Set in a provincial post-nuclear UK, rechristened Airstrip One, Nineteen Eighty-Four is one of the most frightening dystopic novels in the history of the genre. Its main character, a mid-level Party functionary named Winston Smith, was a sickly and diminutive shadow of a man who lived out a miserable life filled with want, hatred, fear and regret. Winston was a pawn, as was everyone else in the entire world, in games played by one of three regimes that were dedicated to humiliating repression and total mind control. What made this book different than almost everything that came before and after it was Orwell's ability to realize the tools that nations needed to achieve these goals. Those other nations, Eastasia and Eurasia, were in a constant three way war with Oceania, of which Airstrip One was a province, with two sides ganging up interchangeably on the third at various times. Alliances changed so frequently that right-thinking persons would have a hard time keeping up. As it was, very few people were in their right minds because the government of Oceania had in place mind control programs that were so effective that the identity of the enemy could be changed at will without notice by anyone.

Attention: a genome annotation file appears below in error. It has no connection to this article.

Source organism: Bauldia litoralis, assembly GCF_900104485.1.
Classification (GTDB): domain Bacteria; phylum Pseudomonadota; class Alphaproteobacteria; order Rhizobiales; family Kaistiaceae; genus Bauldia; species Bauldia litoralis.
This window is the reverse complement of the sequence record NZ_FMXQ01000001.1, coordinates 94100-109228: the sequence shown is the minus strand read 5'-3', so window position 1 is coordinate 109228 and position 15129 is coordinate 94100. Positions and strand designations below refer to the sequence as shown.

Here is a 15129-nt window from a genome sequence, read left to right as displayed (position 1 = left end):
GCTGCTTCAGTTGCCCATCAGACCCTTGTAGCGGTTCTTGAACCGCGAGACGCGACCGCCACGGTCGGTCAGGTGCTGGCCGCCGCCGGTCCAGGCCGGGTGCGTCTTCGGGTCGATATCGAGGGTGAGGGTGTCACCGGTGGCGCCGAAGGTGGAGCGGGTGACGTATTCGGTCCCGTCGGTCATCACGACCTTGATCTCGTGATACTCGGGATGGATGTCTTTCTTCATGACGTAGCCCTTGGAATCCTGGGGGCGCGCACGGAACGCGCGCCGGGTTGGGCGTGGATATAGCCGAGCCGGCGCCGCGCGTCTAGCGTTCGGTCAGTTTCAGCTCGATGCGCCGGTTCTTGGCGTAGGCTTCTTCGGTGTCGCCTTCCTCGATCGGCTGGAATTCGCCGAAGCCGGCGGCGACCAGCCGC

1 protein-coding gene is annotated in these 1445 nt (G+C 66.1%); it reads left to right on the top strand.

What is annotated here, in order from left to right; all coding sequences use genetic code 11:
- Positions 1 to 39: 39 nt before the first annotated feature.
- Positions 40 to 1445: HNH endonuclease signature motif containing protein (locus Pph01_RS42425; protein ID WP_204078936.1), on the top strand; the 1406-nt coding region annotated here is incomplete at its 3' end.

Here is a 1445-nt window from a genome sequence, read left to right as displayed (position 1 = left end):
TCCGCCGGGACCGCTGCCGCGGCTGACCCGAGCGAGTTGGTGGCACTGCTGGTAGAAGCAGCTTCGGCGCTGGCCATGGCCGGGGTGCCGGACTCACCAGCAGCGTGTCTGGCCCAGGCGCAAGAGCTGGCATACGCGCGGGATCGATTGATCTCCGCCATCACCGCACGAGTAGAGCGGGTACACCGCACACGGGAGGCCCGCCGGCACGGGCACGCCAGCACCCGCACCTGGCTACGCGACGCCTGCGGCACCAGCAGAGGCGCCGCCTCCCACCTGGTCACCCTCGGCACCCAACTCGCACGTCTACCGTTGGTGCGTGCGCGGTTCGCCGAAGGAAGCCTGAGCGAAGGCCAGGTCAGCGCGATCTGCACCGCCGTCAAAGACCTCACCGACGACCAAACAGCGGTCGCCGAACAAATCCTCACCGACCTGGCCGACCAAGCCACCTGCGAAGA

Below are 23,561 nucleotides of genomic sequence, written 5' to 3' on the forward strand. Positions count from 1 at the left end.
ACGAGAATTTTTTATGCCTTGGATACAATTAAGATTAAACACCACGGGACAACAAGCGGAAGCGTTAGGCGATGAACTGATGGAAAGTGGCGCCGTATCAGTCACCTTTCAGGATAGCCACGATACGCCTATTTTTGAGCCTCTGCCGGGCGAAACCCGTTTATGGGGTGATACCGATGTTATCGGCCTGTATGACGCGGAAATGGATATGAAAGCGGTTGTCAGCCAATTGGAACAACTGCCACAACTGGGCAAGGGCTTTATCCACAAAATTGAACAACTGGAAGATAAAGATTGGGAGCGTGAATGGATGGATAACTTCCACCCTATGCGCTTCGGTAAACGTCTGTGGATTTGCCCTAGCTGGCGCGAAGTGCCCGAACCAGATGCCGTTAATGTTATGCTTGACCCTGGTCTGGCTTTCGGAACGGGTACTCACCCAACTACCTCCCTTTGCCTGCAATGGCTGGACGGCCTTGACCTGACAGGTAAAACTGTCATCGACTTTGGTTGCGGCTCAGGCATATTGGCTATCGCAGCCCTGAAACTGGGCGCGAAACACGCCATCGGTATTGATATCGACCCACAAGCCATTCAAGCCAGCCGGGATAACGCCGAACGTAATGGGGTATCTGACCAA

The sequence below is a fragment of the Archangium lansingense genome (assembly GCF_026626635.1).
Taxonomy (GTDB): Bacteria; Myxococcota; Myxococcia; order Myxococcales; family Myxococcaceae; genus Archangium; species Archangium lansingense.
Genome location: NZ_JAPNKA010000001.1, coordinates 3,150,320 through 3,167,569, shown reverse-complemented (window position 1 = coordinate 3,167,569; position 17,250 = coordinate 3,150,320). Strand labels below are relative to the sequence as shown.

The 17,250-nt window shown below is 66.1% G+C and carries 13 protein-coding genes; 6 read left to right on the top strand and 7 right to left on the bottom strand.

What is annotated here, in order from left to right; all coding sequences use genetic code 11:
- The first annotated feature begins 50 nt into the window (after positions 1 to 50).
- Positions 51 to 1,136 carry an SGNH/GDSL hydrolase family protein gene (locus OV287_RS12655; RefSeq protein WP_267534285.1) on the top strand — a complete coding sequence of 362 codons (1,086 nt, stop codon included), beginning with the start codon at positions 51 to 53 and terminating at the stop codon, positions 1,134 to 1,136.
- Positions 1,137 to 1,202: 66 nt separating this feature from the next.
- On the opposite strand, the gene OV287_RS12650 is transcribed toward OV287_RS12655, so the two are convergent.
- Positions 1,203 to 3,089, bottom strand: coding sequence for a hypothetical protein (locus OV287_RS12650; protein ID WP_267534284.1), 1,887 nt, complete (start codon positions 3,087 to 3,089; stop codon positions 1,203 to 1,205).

Living inside tumbledown apartment blocks in the city of London, watched constantly by Thought Police, two-way surveillance/information devices called telescreens, strategically placed microphones and roving helicopters that spied into windows, regulated morally by constant images of war and barbarism including a daily program on the virtues of savagery against the Party's enemies called The Two Minute Hate, and by public executions by the thousands, regulated sexually by morality and chastity commissions called Sexual Purity Leagues, and regulated intellectually by the concept of doublethink and a language called Newspeak, a version of English that had been pared down to a virtually conceptless manner of communication, Winston's job was to work for the Ministry of Truth with "speakwrite" device. The government of Big Brother changed facts frequently and without warning. Winston's job was to take direction from an unseen supervisor, make the necessary changes to (or to "rectify") back issues of the London newspaper to reflect the new reality as approved by Big Brother, then to print new copies of the paper and destroy the old ones so that nobody would ever be able to disprove anything that the government said. The only problem for Winston was that the Party's psychological conditioning and indoctrination had not taken hold: He could remember the past, although only vaguely.